Published: 29/07/2004, Volume II4, No. 5916 Page 18
Jay Bevington begins a regular series looking at recent reading material on a topical subject - this week organisational failure and turnaround
Learning Through Supporting Improvement Change from challenge?
www. cgsupport. nhs. uk/ Programmes/Performance_ Development_Team. asp
Public Money and Management Special issue on public sector turnaround www. cipfa. org. uk/pmpa
Organisational Turnaround: Lessons from a study of 'failing' healthcare providers in England www. academyhealth. org/ 2004/index. htm
Our understanding of what makes trusts fail and what to do if it happens is still limited, but growing.However, a number of new resources are useful in drawing out some key lessons.
Two weeks ago, the NHS clinical governance support team's performance development team published Learning Through Supporting Improvement: change from challenge? , sharing its experiences of working with more than 60 zero-rated trusts and primary care trusts.
Through supporting the turnaround process in these organisations over two years, the team has learnt that reasons for failure can include financial mismanagement, poor operational management, inadequate leadership and lack of clinical engagement, to name but a few.However, the root cause is nearly always an inability to learn and adapt, predominantly at senior levels.
Successful turnarounds usually consisted of three broad types of interrelated activity:
replacing key people and/or restructuring the organisation;
immediate attention towards correcting major operational problems; and a radical rethink of strategic direction.
An article to be published next month in the journal Public Money and Management looks at the lessons that can be learned from private sector turnarounds.
Professor Kieran Walshe and colleagues point out that replacing the chief executive and other leaders may be necessary to provide a scapegoat - and to secure the confidence of external stakeholders.
In short, the reasons for management change in industry can be as much political and symbolic as simply due to the fact that existing managers are not up to the job. Few would argue that these factors do not also apply in the NHS.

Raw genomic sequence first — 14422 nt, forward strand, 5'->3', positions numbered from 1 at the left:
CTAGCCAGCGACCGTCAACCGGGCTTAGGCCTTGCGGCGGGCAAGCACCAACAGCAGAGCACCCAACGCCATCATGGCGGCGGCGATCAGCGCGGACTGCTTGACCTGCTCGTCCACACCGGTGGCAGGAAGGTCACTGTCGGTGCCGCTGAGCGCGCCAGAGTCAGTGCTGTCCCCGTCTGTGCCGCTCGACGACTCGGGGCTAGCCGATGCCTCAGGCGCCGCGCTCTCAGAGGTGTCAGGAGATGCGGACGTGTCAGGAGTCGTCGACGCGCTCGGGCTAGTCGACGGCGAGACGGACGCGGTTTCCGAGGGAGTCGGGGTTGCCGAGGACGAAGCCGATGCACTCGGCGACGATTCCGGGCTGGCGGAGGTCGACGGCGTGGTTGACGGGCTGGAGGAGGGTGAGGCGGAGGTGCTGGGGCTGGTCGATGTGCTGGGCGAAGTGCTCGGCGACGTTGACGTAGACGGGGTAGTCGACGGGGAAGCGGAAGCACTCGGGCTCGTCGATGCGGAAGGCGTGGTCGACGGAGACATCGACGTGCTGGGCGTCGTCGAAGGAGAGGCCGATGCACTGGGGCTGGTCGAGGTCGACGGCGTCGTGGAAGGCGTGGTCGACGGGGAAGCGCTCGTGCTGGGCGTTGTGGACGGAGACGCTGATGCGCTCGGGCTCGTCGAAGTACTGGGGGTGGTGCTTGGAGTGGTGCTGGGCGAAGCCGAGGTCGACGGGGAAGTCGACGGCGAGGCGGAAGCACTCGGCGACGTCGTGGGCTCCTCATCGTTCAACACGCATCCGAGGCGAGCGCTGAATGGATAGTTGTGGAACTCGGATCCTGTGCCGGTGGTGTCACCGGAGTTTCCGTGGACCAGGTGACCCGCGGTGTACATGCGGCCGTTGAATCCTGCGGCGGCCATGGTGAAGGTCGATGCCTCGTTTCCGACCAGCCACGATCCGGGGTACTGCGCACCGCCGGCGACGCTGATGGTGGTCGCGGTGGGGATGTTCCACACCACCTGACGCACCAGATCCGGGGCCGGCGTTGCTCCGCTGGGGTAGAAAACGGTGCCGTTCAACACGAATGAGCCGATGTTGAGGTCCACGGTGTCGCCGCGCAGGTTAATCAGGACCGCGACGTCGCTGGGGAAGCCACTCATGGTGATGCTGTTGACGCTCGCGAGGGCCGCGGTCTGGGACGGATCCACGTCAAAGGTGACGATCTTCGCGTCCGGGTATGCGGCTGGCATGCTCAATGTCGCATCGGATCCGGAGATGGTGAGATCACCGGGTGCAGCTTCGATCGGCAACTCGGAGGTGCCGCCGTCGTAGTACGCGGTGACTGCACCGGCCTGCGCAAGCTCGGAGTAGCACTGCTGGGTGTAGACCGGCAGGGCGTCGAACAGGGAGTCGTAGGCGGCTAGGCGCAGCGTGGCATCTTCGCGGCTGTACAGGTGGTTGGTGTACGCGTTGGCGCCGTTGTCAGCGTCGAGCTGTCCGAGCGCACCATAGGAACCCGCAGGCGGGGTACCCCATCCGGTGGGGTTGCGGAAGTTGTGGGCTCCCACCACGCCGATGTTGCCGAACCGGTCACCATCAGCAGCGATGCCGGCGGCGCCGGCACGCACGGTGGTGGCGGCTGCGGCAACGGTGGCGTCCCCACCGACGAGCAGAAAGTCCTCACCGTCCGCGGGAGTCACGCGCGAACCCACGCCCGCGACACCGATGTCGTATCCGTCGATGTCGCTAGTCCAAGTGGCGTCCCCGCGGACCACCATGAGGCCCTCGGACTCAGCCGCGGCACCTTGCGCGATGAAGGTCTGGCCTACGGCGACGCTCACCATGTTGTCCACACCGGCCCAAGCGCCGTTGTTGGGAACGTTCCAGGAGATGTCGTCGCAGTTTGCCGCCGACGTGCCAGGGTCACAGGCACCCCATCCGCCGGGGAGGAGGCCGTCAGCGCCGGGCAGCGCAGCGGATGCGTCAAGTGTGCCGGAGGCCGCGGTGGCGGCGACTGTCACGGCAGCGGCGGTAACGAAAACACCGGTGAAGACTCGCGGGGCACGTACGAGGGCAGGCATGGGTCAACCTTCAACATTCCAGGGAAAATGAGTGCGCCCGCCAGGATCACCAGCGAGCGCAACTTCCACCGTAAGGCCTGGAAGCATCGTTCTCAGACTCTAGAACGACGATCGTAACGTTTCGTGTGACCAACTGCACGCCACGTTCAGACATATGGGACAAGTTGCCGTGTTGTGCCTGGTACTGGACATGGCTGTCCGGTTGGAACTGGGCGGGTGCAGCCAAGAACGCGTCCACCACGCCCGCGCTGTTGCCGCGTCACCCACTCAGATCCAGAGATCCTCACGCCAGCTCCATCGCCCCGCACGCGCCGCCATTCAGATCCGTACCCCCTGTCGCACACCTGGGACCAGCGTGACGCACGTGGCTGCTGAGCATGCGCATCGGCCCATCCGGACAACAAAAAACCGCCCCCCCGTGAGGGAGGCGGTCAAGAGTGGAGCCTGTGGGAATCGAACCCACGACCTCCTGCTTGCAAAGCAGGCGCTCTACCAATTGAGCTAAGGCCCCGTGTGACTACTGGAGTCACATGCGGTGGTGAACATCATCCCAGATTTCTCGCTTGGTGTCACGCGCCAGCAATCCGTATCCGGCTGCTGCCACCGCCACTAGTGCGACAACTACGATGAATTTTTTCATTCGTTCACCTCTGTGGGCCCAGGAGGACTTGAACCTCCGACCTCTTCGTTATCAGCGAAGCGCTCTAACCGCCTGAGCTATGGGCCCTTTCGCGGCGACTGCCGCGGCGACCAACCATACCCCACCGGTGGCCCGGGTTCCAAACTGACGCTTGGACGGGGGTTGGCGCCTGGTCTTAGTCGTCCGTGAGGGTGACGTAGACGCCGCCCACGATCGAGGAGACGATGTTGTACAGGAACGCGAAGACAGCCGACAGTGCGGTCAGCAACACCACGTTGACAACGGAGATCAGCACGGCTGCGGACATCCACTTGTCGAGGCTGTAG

But the jury is still out on whether this strategy is necessary and effective in all turnarounds.
The replacement of key people carries significant risks. It can mean the loss of key expertise and organisational memory, and can have a devastating impact on those affected.
The findings of Naomi Fulop and her team at the London School of Hygiene and Tropical Medicine are worth bearing in mind. In a recent talk, Organisational Turnaround:
lessons from a study of 'failing' healthcare providers in England, she shared the results of a two-year study on nine acute trusts.
Perhaps unsurprisingly, it found that success depended on managers having certain core leadership skills. But it also found that timing and stability, increased funding, and external help and support were just as important as good leadership.
Organisations that had access to all or most of these resources were most successful in their turnaround, achieving either two or three stars in 2002-03.
Fulop and colleagues recommend that where a change of leadership is necessary it is important to appoint people quickly and give them time to deliver the changes.
Prolonged periods of acting management created a hiatus in the hospitals studied, which led to systems collapsing, staff effectively 'running their own shops' and progress stagnating.
Sometimes relatively small amounts of additional funding took pressure off staff at the same time as building organisational confidence in the turnaround programme. Finally, Ms Fulop and colleagues conclude that sustainable organisational turnaround may take at least five years, so be realistic!
Next time, I will look at Ed Schein's latest book on organisational culture and leadership and a new book on the cultural characteristics necessary to deliver high performance in healthcare.
Jay Bevington works for the Department of Health's clinical governance support team; he is associate director of its board development team.